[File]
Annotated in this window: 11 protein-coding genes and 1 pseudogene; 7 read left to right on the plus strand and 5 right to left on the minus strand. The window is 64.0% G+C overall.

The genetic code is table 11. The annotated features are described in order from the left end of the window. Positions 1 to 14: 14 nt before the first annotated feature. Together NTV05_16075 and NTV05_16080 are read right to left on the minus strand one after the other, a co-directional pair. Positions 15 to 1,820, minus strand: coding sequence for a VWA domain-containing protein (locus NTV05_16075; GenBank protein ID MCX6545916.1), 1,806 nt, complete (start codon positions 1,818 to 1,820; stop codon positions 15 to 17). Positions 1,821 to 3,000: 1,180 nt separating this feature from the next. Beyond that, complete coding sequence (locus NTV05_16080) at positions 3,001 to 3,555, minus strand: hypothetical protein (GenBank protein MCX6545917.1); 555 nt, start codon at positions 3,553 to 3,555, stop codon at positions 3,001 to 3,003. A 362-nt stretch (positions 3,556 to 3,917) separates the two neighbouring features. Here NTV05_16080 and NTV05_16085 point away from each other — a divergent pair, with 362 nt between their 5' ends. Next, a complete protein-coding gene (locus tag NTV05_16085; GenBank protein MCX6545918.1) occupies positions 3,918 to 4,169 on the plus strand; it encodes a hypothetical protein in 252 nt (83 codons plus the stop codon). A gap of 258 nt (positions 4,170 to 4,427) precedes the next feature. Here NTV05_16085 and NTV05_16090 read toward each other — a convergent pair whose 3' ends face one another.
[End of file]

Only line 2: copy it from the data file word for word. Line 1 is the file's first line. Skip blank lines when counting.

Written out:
The genetic code is table 11. The annotated features are described in order from the left end of the window. Positions 1 to 14: 14 nt before the first annotated feature. Together NTV05_16075 and NTV05_16080 are read right to left on the minus strand one after the other, a co-directional pair. Positions 15 to 1,820, minus strand: coding sequence for a VWA domain-containing protein (locus NTV05_16075; GenBank protein ID MCX6545916.1), 1,806 nt, complete (start codon positions 1,818 to 1,820; stop codon positions 15 to 17). Positions 1,821 to 3,000: 1,180 nt separating this feature from the next. Beyond that, complete coding sequence (locus NTV05_16080) at positions 3,001 to 3,555, minus strand: hypothetical protein (GenBank protein MCX6545917.1); 555 nt, start codon at positions 3,553 to 3,555, stop codon at positions 3,001 to 3,003. A 362-nt stretch (positions 3,556 to 3,917) separates the two neighbouring features. Here NTV05_16080 and NTV05_16085 point away from each other — a divergent pair, with 362 nt between their 5' ends. Next, a complete protein-coding gene (locus tag NTV05_16085; GenBank protein MCX6545918.1) occupies positions 3,918 to 4,169 on the plus strand; it encodes a hypothetical protein in 252 nt (83 codons plus the stop codon). A gap of 258 nt (positions 4,170 to 4,427) precedes the next feature. Here NTV05_16085 and NTV05_16090 read toward each other — a convergent pair whose 3' ends face one another.